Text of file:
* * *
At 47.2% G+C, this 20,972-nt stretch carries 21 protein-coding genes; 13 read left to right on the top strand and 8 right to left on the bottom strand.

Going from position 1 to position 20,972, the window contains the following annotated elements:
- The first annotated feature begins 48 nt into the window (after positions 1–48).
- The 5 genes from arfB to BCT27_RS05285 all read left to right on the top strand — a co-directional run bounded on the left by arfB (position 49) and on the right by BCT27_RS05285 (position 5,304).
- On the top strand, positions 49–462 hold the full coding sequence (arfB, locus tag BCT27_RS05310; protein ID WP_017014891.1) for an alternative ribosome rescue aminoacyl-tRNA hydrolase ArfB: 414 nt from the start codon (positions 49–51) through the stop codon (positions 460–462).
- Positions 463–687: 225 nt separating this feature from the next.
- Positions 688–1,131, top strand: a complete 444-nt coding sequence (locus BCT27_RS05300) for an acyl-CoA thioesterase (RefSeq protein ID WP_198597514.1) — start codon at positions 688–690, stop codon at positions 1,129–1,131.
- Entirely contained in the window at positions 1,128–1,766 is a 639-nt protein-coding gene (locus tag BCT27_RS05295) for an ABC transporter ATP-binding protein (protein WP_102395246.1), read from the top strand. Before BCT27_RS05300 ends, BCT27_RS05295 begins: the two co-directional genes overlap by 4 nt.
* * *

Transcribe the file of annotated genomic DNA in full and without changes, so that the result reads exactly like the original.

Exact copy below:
At 47.2% G+C, this 20,972-nt stretch carries 21 protein-coding genes; 13 read left to right on the top strand and 8 right to left on the bottom strand.

Going from position 1 to position 20,972, the window contains the following annotated elements:
- The first annotated feature begins 48 nt into the window (after positions 1–48).
- The 5 genes from arfB to BCT27_RS05285 all read left to right on the top strand — a co-directional run bounded on the left by arfB (position 49) and on the right by BCT27_RS05285 (position 5,304).
- On the top strand, positions 49–462 hold the full coding sequence (arfB, locus tag BCT27_RS05310; protein ID WP_017014891.1) for an alternative ribosome rescue aminoacyl-tRNA hydrolase ArfB: 414 nt from the start codon (positions 49–51) through the stop codon (positions 460–462).
- Positions 463–687: 225 nt separating this feature from the next.
- Positions 688–1,131, top strand: a complete 444-nt coding sequence (locus BCT27_RS05300) for an acyl-CoA thioesterase (RefSeq protein ID WP_198597514.1) — start codon at positions 688–690, stop codon at positions 1,129–1,131.
- Entirely contained in the window at positions 1,128–1,766 is a 639-nt protein-coding gene (locus tag BCT27_RS05295) for an ABC transporter ATP-binding protein (protein WP_102395246.1), read from the top strand. Before BCT27_RS05300 ends, BCT27_RS05295 begins: the two co-directional genes overlap by 4 nt.